Take Association Football. It started off, let’s say, as a way of making it possible for people to have fun with their friends, in an organized sort of way.  As leagues and teams sprang up across the world, a common set of rules emerged—rules are, again fundamentally, a common vocabulary by which a group outlines the mechanism of its fun (or constrains others’ fun when it impinges too savagely on the pleasures or interests of a more influential subgroup). This set of universal rules allowed groups across continents to agree on a common language by which, should they ever meet, they could communicate. These rules also expanded the universe of people who might not want to participate in the active element of the sport but could still participate in the passive elements of the sport. The universalizing of the rules of the game, to return to the example, expanded Association Football from a group of people running around having fun to a group of people running around having fun with a group of people having fun watching them.

 George Best playing for Hibernian of Edinburgh, the first Scottish side to use a kit sponsor--Greater Manchester area sports apparel company Bukta.

George Best playing for Hibernian of Edinburgh, the first Scottish side to use a kit sponsor--Greater Manchester area sports apparel company Bukta.

I’m not saying that we should romanticize the halcyon days of community sport. There never were such days, and we don’t need to transport ourselves back to the time of huge unicycles, violent colonial racism, casual alcoholism and “you knock me out, red” sexism. But somewhere along the line, in the long nightmare of history, club teams embraced modern corporatist capitalism and began to mold themselves into international profit-seeking conglomerates; fans were duped, suckered, scammed into missing this basic transformation, the crises it induces and the value it extracts from them.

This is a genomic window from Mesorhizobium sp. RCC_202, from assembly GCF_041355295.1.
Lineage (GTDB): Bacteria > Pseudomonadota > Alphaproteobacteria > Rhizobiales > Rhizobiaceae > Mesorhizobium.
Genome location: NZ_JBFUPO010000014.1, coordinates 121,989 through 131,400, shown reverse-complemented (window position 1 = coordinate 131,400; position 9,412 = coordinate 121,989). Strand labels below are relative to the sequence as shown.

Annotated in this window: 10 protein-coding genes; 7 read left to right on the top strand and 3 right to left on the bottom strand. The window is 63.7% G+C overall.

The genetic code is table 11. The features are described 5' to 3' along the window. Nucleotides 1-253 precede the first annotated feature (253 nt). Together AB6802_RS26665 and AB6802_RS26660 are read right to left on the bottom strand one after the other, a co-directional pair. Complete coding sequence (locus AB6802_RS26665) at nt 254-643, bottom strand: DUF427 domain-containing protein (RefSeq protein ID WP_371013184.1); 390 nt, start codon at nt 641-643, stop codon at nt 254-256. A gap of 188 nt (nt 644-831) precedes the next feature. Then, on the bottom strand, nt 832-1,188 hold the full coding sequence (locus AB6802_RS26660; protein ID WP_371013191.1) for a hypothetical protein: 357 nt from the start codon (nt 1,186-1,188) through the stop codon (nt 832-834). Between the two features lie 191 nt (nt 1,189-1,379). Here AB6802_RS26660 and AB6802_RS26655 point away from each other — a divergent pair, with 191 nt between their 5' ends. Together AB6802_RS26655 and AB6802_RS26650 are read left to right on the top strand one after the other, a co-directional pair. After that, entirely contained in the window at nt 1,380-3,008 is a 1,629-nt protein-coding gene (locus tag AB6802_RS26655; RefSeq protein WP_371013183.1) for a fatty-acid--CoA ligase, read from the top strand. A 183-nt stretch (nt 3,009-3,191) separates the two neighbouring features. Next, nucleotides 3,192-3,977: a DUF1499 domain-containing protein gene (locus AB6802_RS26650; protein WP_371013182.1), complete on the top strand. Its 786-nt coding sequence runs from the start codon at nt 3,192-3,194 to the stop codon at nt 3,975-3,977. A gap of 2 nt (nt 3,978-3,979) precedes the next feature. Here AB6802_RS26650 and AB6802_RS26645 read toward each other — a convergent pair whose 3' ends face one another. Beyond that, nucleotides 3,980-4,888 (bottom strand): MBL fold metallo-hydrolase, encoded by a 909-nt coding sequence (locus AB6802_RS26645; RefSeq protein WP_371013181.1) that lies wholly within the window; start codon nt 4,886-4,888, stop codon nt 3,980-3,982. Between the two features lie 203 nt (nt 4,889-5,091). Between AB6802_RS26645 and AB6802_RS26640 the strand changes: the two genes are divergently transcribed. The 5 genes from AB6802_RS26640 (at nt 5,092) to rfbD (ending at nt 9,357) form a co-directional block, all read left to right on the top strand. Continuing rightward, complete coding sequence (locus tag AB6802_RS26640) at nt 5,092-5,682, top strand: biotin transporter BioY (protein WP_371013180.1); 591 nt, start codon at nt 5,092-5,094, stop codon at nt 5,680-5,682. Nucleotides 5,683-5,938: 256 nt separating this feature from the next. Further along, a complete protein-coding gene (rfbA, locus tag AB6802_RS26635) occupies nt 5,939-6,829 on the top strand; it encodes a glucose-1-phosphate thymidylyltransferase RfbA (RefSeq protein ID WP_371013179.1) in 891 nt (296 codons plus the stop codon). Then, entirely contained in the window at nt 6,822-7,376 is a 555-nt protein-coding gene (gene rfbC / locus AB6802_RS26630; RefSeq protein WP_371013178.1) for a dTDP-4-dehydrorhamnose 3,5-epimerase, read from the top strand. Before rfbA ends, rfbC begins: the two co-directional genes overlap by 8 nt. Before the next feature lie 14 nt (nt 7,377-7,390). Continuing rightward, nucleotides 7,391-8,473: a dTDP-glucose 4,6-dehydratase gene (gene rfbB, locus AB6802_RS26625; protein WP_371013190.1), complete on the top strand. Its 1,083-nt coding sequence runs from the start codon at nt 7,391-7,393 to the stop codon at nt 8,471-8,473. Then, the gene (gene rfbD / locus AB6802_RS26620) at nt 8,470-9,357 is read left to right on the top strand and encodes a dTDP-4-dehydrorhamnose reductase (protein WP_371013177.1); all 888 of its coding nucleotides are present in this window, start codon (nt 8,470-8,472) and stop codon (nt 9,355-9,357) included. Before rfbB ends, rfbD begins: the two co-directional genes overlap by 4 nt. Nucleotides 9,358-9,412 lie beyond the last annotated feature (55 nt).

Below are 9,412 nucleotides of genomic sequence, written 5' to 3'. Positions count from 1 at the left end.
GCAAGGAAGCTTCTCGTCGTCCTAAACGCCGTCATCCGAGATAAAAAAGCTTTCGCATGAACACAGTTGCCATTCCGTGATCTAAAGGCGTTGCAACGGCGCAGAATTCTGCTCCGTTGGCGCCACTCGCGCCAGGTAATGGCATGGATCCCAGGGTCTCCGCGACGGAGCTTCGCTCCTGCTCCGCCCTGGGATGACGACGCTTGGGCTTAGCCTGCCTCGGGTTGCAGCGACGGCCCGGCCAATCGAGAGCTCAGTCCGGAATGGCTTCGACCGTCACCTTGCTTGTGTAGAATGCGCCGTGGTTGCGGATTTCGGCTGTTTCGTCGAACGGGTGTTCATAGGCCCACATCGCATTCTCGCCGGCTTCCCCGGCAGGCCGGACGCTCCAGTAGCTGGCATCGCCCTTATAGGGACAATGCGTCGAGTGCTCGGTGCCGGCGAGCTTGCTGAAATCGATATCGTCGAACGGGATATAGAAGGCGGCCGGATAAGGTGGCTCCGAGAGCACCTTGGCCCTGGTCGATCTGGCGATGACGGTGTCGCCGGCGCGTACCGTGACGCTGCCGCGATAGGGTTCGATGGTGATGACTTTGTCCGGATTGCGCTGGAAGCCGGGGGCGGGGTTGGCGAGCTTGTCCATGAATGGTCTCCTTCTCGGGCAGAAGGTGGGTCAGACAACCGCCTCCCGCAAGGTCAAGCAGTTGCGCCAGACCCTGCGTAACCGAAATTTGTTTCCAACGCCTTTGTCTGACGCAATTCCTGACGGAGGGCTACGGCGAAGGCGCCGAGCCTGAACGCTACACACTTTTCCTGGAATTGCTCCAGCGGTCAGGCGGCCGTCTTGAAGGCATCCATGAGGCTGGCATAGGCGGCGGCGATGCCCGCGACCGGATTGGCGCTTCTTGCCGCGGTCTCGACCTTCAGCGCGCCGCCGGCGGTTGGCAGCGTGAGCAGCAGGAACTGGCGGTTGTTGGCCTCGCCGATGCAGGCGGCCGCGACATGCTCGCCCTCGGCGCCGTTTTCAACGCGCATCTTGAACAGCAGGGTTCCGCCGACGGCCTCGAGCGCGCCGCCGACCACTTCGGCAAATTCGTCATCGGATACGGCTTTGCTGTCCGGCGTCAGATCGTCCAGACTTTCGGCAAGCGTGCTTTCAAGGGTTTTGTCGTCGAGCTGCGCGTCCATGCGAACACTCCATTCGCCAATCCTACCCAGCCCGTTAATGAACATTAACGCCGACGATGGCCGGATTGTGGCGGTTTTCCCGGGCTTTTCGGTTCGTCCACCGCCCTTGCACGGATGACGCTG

Nothing exemplifies this transformation better than the two giants of Spanish soccer, Real Madrid and FC Barcelona. Both clubs were formed around the same time, before the second Spanish Republic, before the Civil War and the dictatorship. To this day, fans still spout off about the history of the two clubs—how Real Madrid brought a vision of attacking soccer to a still-divided Europe, winning the newly-created European Cup over and over; how the club conducts itself with honor and señorío; how winning is a religion and a curse. They’ll recall how Barcelona’s Nou Camp became a bastion of political resistance during the dictatorship, més que un club in a real sense, and how the team of Laudrup and Guardiola and Messi has continuously reinvented the game. And, more than anything these fans talk about, more than the endless debates about Cristiano Ronaldo and Lionel Messi, at the beating heart of this rivalry—and of sports generally—is a sense that support for your club is a moral matter. Real Madrid fans aren’t just rivals, they’re bad people; Culés aren’t just supporting a club from a different area, they’re morally wrong.